Fantastical 2 ($3.99) Fantastical 2 elegantly combines the Reminders and Calendar app into a single interface. It has three main components: a task list comprised of color-coded appointments and dated reminders; the DayTicker, a scrolling week-view pane across the top; and a month-view calendar that you can access by swiping down on the DayTicker. You can still use Siri to generate appointments and reminders, or you can use Fantastical's natural language engine, one of our favorite features of the app that converts conversational text entry into events and reminders. A keyboard with extra numbers and common punctuation marks also helps speed up the process. We're also a fan of Fantastical's widget, which displays your next appointment followed by a list of upcoming engagements on the lock screen. The biggest downside of Fantastical is that versions for the iPhone, iPad, and Mac are sold separately, meaning you have to pay a lot in order to get the best experience.
Google Calendar (Free) If you're a Gmail user, you'll like Google Calendar, which automatically adds reservation confirmations sent to your Gmail inbox directly to your schedule. Google Calendar makes it easy to create joint calendars with coworkers and family; plus the app allows you to sync all your calendars, including iCloud and Microsoft Exchange. One unique feature of the app is the ability to set goals. Fitness goals will sync with your Health app so Google can track your progress for you. Text entry for events is predictive, offering helpful suggestions as you type. The biggest downsides are a cluttered month view and lack of integration with Reminders.
24me (Free) This calendar and task manager is similar in layout to Fantastical with an interchangeable week and month view. While the app offers a lot of options, like driving directions and gift lists, it's not as intuitive to use as some of its competitors. You can add events, todos, and notes with text entry or dictation. 24me has a robust notification system, but other features are not as advanced, such as its ‘Speak Out' dictation feature, which doesn't automatically recognize days and times. It costs $4.99/month for Premium, which gives you access to automatic event creation from emails, customized labels, nag alerts, password lock, and the ability to add photos from your library to your layout.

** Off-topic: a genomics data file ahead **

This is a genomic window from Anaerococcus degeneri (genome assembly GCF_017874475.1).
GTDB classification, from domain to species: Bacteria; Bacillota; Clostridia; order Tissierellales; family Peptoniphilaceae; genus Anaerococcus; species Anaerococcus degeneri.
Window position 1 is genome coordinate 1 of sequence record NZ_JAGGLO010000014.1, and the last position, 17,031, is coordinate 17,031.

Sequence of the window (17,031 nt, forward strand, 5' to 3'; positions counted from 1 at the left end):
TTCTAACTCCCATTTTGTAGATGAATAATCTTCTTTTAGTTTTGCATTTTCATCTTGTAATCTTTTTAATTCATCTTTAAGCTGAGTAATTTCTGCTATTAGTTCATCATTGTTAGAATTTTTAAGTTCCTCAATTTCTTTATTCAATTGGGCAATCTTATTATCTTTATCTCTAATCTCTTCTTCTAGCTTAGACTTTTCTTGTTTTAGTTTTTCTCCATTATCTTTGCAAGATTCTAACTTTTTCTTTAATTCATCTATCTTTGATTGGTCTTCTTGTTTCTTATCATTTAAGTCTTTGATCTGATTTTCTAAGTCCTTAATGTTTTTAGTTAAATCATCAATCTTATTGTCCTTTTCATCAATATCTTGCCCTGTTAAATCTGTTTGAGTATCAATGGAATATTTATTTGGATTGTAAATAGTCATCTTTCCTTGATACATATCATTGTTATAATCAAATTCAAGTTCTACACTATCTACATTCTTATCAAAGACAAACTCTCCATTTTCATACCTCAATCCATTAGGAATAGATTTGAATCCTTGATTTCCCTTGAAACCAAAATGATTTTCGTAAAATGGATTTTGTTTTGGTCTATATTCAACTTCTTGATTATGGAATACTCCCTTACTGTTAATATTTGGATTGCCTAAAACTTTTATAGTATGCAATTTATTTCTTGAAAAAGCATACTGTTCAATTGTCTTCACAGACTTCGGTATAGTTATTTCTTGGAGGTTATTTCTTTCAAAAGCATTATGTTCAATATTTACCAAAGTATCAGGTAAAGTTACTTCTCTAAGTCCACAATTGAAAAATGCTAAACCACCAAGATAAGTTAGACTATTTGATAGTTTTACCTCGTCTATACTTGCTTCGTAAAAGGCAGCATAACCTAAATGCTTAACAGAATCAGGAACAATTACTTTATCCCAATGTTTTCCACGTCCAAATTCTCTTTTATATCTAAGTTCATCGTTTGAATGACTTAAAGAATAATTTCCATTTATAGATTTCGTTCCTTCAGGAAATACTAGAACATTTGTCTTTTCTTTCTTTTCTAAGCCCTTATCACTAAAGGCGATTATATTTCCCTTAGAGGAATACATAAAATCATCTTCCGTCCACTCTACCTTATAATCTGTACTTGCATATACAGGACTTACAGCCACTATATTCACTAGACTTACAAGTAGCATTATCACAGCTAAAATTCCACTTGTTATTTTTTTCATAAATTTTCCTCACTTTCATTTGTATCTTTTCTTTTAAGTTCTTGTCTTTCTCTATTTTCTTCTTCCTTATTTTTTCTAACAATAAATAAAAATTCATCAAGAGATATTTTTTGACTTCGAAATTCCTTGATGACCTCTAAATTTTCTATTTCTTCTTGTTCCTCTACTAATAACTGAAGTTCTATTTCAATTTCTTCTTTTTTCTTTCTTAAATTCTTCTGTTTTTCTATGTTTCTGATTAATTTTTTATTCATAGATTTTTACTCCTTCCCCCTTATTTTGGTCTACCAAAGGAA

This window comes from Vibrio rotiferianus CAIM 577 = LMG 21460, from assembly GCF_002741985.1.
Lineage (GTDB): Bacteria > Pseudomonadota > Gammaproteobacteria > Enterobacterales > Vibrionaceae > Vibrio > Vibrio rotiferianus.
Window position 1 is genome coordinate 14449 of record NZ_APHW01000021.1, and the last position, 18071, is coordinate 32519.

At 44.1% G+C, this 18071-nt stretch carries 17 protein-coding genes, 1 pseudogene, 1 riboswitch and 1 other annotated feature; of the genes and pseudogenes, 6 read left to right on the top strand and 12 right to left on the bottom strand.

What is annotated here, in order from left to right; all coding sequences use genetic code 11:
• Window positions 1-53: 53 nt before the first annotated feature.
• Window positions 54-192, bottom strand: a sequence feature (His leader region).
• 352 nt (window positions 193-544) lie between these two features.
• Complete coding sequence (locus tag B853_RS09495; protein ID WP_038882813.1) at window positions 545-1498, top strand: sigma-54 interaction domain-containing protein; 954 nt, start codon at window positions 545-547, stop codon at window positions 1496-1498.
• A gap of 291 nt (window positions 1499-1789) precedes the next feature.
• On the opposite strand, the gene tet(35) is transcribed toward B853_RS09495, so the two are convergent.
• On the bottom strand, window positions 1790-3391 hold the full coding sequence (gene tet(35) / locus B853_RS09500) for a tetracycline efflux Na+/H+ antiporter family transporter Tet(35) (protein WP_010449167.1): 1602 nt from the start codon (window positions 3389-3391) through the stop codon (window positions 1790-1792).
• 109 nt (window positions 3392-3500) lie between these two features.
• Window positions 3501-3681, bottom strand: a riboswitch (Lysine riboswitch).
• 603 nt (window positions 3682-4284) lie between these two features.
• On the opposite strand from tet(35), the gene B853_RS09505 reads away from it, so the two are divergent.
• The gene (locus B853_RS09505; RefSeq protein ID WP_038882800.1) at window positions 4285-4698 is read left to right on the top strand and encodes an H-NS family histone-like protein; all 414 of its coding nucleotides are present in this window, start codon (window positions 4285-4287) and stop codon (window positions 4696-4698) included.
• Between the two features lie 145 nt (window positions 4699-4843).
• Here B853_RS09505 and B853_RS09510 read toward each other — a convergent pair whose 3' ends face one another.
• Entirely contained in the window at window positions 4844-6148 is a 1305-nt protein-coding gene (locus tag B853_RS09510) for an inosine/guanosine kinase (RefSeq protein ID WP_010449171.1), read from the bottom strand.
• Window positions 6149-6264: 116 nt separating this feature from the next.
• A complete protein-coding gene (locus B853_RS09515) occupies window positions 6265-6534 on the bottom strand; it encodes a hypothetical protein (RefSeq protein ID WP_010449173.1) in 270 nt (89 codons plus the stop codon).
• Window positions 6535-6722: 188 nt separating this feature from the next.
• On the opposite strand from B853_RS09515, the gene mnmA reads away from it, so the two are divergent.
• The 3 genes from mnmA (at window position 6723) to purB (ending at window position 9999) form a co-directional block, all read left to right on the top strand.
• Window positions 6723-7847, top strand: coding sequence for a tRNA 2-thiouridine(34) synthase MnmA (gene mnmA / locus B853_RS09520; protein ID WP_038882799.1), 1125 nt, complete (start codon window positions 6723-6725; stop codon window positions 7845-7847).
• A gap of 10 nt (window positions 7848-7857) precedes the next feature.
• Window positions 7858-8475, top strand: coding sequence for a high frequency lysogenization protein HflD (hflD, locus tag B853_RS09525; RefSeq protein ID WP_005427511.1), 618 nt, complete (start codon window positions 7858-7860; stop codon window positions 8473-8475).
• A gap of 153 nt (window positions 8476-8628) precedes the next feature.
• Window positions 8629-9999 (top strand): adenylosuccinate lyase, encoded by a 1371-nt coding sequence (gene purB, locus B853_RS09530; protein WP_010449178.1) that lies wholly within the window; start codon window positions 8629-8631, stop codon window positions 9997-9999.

Timepage ($4.99) We've used and loved Moleskine notebooks for years, but nevertheless, it's hard to deny the advantages of digital scheduling over oldfashioned pen and paper. Luckily, Moleskine has brought all the style and elegance of our beloved leather companions to its iPhone calendar app. Timepage places your schedule and the weather front and center, including charming animated forecasts alongside your agenda for the day. Entering tasks is easy and convenient, as the app recognizes locations, names, and times for easy task creation. Timepage works with all your calendars, from iCloud to Facebook to Outlook.
Calendars by Readdle (Free) The biggest strength of Readdle's calendar app is its visual layout. Appointments appear in color-coded blocks, making it easy to get a handle on all your engagements at a glance. Our main issue with Calendars is that many features are not available in the free version. While it's common to charge users for access to advanced features like smart event input with a natural language engine (which Calendars charges $1.99 for), the app also charges for common features like the ability to create recurring events and invite contacts as you schedule. For the best user experience, we recommend paying the one-time fee of $6.99 for full access to the app.